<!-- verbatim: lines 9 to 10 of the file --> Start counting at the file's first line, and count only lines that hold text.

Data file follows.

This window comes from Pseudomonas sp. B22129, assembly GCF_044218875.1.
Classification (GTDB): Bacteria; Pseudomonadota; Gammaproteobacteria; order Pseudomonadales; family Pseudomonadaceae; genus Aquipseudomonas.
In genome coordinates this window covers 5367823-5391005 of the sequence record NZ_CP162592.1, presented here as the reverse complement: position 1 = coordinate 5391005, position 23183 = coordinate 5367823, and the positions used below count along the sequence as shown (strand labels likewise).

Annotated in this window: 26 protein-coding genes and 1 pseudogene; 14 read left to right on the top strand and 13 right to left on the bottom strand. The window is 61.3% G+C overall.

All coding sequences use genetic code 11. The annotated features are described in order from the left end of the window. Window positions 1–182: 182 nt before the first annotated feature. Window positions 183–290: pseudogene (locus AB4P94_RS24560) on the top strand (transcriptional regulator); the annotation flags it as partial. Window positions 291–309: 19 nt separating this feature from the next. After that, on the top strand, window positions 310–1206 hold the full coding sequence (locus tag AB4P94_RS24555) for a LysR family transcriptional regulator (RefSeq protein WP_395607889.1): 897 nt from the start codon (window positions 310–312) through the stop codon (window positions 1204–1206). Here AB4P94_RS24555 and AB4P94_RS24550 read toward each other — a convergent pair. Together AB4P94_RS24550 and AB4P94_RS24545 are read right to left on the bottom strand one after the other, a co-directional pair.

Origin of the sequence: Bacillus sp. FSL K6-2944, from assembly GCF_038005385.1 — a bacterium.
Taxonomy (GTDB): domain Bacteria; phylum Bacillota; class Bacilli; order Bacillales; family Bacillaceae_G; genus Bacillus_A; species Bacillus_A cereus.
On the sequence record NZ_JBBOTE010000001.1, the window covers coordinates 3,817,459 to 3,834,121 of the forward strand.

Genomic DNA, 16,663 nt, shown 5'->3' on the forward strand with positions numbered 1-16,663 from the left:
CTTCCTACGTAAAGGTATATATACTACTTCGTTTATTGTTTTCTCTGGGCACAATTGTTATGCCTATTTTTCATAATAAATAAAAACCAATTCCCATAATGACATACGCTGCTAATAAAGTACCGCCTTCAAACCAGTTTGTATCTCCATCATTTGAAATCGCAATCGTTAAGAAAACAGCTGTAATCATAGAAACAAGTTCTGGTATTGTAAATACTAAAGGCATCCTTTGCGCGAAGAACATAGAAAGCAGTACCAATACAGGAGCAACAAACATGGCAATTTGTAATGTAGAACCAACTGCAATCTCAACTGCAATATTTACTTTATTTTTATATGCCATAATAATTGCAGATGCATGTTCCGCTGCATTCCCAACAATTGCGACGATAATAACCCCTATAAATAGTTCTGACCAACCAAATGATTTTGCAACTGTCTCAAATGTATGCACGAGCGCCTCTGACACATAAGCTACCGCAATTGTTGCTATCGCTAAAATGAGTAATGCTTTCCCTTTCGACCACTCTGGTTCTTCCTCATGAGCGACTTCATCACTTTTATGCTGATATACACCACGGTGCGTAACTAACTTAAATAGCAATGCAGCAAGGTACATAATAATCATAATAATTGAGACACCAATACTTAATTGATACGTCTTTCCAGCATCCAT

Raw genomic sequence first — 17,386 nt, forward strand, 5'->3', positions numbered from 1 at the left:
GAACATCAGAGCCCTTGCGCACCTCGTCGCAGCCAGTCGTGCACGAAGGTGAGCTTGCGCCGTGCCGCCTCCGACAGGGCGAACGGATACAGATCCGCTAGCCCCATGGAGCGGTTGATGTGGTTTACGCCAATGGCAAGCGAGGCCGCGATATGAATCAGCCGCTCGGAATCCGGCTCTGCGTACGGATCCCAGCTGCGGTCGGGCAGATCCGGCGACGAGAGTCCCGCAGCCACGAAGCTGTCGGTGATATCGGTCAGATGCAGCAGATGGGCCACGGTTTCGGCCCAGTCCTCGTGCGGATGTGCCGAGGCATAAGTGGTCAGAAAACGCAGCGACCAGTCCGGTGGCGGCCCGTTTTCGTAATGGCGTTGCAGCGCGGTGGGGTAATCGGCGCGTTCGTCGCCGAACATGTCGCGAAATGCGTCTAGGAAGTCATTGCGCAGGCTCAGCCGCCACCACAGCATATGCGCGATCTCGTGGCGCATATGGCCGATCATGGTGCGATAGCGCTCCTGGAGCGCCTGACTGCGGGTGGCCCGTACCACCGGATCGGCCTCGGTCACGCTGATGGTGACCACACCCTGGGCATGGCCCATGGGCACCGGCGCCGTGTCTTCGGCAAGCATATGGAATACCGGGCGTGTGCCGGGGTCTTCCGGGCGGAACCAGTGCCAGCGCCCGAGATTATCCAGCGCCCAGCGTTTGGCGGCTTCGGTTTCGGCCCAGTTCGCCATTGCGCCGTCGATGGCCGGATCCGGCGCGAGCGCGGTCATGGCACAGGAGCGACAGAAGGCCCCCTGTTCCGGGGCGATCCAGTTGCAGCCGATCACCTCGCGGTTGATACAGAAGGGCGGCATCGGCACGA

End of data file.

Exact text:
Genomic DNA, 16,663 nt, shown 5'->3' on the forward strand with positions numbered 1-16,663 from the left:
CTTCCTACGTAAAGGTATATATACTACTTCGTTTATTGTTTTCTCTGGGCACAATTGTTATGCCTATTTTTCATAATAAATAAAAACCAATTCCCATAATGACATACGCTGCTAATAAAGTACCGCCTTCAAACCAGTTTGTATCTCCATCATTTGAAATCGCAATCGTTAAGAAAACAGCTGTAATCATAGAAACAAGTTCTGGTATTGTAAATACTAAAGGCATCCTTTGCGCGAAGAACATAGAAAGCAGTACCAATACAGGAGCAACAAACATGGCAATTTGTAATGTAGAACCAACTGCAATCTCAACTGCAATATTTACTTTATTTTTATATGCCATAATAATTGCAGATGCATGTTCCGCTGCATTCCCAACAATTGCGACGATAATAACCCCTATAAATAGTTCTGACCAACCAAATGATTTTGCAACTGTCTCAAATGTATGCACGAGCGCCTCTGACACATAAGCTACCGCAATTGTTGCTATCGCTAAAATGAGTAATGCTTTCCCTTTCGACCACTCTGGTTCTTCCTCATGAGCGACTTCATCACTTTTATGCTGATATACACCACGGTGCGTAACTAACTTAAATAGCAATGCAGCAAGGTACATAATAATCATAATAATTGAGACACCAATACTTAATTGATACGTCTTTCCAGCATCCAT